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Latin American Democracies in the New Global Economy

Ana Margheritis, editor
Latin American Democracies in the New Global Economy
ISBN: 978-1-57454-124-3
$24.50
ISBN: 978-1-57454-129-8
$56.00
2003/300 pages
Distributed for the North-South Center Press

"Useful to professional people interested in Latin America area studies, political scientists concerned with international relations more generally, and economists working on issues of economic development."—John Sheahan, Professor Emeritus, Williams College

DESCRIPTION

The efforts of Latin America's democracies to grapple with the forces of the new global economy, and at the same time to undertake domestic restructuring, have been a frustrating tangle of opportunities and setbacks. This collection addresses those efforts, concentrating on the effects of changes toward more open economies in the context of improving living conditions and democratic governance.

The authors emphasize the need to analyze jointly the economic, political, and social dimensions of the region's uncertain transformation. They shed new light on evolving issues of economic integration, financial instability, human capital development, decentralization, and democratic processes.

ABOUT THE AUTHOR

Ana Margheritis is assistant professor of political science at the Center for Latin American Studies, University of Florida.

CONTENTS

  • Foreword—William C. Smith.
  • Foreign Policy and Domestic Restructuring in Latin America: Recent Achievements and Future Challenges—A. Margheritis.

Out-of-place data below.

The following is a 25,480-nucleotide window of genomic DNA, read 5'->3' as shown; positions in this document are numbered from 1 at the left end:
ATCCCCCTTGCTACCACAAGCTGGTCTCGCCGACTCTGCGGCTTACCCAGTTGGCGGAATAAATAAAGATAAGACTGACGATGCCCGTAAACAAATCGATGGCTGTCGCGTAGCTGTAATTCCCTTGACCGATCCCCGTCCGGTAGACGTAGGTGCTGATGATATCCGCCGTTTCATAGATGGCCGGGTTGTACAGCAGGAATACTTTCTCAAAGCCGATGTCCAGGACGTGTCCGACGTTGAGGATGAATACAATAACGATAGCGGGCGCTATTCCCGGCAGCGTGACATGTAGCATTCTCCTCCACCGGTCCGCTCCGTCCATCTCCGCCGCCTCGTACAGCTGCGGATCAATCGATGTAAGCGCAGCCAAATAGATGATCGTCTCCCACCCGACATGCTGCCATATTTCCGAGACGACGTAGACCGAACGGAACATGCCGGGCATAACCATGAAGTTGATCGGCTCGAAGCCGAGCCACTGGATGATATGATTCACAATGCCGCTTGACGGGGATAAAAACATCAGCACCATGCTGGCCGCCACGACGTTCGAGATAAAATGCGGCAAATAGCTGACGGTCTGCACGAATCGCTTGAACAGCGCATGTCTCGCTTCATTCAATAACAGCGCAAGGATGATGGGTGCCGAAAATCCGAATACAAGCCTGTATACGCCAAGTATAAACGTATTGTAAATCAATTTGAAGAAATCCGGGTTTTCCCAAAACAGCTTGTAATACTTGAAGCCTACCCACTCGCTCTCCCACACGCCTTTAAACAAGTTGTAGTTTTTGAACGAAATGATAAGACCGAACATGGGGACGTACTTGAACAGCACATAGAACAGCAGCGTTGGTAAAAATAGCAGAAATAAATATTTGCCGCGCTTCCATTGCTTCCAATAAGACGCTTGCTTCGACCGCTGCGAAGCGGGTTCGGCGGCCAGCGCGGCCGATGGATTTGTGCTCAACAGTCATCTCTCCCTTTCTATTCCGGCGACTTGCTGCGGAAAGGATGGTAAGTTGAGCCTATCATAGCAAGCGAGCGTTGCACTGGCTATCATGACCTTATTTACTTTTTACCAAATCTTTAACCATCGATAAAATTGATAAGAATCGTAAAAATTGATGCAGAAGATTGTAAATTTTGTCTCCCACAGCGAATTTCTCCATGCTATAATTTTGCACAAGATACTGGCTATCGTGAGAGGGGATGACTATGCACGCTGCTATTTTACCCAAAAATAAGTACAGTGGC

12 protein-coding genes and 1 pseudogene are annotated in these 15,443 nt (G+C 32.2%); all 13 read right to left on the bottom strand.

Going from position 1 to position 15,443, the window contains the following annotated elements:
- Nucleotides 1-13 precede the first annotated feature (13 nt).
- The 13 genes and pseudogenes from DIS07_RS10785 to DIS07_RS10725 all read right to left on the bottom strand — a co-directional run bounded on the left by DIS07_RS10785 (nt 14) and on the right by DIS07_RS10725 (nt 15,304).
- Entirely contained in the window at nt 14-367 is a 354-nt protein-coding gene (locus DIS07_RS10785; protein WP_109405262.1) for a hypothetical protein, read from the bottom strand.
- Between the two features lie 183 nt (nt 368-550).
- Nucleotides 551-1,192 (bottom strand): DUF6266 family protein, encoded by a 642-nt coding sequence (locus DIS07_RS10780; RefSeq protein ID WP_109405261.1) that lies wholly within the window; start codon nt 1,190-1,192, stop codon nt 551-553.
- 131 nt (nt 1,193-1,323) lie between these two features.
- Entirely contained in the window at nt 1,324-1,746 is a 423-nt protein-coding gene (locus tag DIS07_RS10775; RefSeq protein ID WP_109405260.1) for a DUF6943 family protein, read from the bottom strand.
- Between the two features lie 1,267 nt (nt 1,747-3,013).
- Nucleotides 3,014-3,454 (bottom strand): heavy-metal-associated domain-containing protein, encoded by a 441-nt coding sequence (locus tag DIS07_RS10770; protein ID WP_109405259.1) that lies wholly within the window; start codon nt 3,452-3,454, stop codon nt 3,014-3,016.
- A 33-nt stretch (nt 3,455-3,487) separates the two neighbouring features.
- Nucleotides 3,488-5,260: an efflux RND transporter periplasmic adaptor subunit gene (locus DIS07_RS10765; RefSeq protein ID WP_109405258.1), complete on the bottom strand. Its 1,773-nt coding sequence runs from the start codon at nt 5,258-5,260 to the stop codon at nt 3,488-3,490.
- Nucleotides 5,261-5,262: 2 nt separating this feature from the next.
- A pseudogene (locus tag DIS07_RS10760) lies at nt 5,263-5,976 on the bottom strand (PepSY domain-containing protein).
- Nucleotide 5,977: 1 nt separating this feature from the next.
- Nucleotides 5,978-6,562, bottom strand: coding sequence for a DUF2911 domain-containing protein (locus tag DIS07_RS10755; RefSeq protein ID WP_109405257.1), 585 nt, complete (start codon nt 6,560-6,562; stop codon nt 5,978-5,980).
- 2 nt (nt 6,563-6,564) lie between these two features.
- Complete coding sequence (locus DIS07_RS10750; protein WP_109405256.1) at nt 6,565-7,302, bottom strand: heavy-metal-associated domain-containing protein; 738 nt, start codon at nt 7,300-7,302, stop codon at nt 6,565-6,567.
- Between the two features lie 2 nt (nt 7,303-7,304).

• BETTING ON ECONOMIC INTEGRATION.
  • Economic Integration and Trade Negotiations in Latin America and the Caribbean at the Turn of the Century—J. Salazar-Xirinachs.
  • Trade Strategies in the Southern Cone: Can MERCOSUR Survive?—R. Bouzas.
  • Mexico: Export Promotion, NAFTA, and the Future of North American Economic Integration—G. Vega-Cánovas.
  • COPING WITH FINANCIAL INSTABILITY.
  • Mexican and Other Recent Latin American Financial Crises: How Much Systemic, How Much Policy?—S. Weintraub.
  • Alternatives to Cope with Financial Instability in Latin America—S. Maxfield.
  • ACCUMULATING HUMAN CAPITAL.
  • Human Capital Policies: What They Can and Cannot Do for Productivity and Poverty Reduction in Latin America—S. Duryea and C. Pagés.
  • Human Capital Development: Past Policies and Prospects for Change—W. Hunter.
  • IMPROVING DEMOCRATIC GOVERNANCE.
  • The Dilemma of Decentralization: Risks and Opportunities—K. Eaton.
  • Democratic Governance and the Dilemma of Social Security Reform in Brazil—P. Kingstone.
  • Foreign Investment and Democratic Governance in Latin America—R. Youngs.
  • CONCLUSION.
  • The Death of the Universal Development Model: Sustaining Growth Through Differentiating Domestic Norms—B. Potter.